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The topic “Chances, challenges and risks of preschool support for the development of 3 to 6 year-old children” is no central concern of the tasks of secondary teachers, yet it drew about 60 participants from 13 European countries to the Bildungshaus St. Hippolyt in St. Pölten.

In all countries the support to children by pre-school institutions is seen as a very important contribution to a just school system and to a better development of society. The organisation, the realization of the task of formation and the extent of obligation, however, are different in the various countries, which is due not only to the different historical development, but also to the financial means of the countries and political decisions. How the two tasks of formation and care are distributed and combined with each other, that’s what determines the form of support. In a lecture entitled “Preschool education for small children” Agnès Florin of Nantes University presented the European situation in general referring to her rich experience, and in particular the French Ecole maternelle with its two aims of education/formation and social competences. Kerstin Kipp of Ulm University continued by talking about “Support in early childhood: Impulses given by the neurosciences”. She combined the principle “The earlier the better!” with findings of the neurosciences which in her view mostly confirm pedagogical “truisms”. Finally Gabriele Bäck of the Charlotte Bühler Institute in Vienna presented “The FormationFrameworkProgramme for elementary institutions of formation in all federal states of Austria”, which for the first time describes the (quite demanding) tasks of formation for the kindergardens of all Austria.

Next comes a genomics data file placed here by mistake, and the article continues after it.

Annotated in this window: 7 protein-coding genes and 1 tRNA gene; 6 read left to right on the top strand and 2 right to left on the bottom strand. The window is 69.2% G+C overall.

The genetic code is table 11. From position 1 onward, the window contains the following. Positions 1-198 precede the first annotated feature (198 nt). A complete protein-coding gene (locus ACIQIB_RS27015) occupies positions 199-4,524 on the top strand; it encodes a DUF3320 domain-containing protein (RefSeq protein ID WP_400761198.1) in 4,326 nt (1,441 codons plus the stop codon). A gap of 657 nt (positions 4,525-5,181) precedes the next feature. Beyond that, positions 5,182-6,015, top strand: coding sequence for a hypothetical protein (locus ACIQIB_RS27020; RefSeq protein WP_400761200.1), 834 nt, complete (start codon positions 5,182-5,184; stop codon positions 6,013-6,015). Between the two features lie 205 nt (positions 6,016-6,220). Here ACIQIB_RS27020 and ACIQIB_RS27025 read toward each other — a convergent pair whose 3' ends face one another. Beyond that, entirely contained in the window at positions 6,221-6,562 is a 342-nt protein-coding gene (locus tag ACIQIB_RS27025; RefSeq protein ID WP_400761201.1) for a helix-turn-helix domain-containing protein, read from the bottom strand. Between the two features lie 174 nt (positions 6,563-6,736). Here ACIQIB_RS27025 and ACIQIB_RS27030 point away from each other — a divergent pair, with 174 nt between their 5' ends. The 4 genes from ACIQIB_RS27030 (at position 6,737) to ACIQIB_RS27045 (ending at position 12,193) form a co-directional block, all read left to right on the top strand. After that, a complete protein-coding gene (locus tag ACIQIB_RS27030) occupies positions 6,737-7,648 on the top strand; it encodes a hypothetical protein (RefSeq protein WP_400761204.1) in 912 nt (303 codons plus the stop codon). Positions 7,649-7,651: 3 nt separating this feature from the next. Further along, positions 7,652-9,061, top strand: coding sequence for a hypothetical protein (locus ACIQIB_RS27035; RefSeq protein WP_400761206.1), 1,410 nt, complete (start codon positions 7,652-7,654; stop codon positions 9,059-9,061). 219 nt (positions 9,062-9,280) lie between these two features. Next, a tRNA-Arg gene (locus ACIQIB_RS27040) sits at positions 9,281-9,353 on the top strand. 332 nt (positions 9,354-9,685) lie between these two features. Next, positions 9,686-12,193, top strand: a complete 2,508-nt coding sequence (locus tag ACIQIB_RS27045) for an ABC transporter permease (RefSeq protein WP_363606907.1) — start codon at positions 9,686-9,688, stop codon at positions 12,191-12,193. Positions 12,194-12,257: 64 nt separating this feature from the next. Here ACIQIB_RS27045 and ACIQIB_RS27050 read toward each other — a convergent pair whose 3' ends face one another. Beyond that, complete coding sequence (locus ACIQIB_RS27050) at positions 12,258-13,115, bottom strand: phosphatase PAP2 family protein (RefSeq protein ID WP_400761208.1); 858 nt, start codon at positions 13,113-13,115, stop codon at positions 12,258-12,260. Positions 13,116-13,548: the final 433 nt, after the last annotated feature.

In the language groups, which were very international, you, in addition, got a lot of information about the preschool support in Austria, Belgium, Bosnia, France, Germany, Italy, Luxemburg, Poland, Romania, Slovenia, Serbia, and Sweden. A pedagogical workshop led by a German colleague and an exchange of thoughts with teachers at French Ecoles maternelles were added to the group work.

A reception in the town-hall and a guided tour through the centre of St. Pölten, a visit to the monastery of Stift Klosterneuburg with its famous Verdun altar, a reception and a guided tour of the Lower Austrian governmental quarter of the youngest capital St. Pölten offered glimpses into the history and the present of the Bundesland. Some also took advantage of the days before and the free afternoon to visit Vienna, Melk and the Wachau. The concluding excursion with its visit to Stift Lilienfeld, where we could admire the rarely shown codex of the “Concordantiae Caritatis”, and a multilingual mass in front of the statue of the Magna Mater Austriae at Mariazell rounded off the meeting prepared by the Austrian colleagues.

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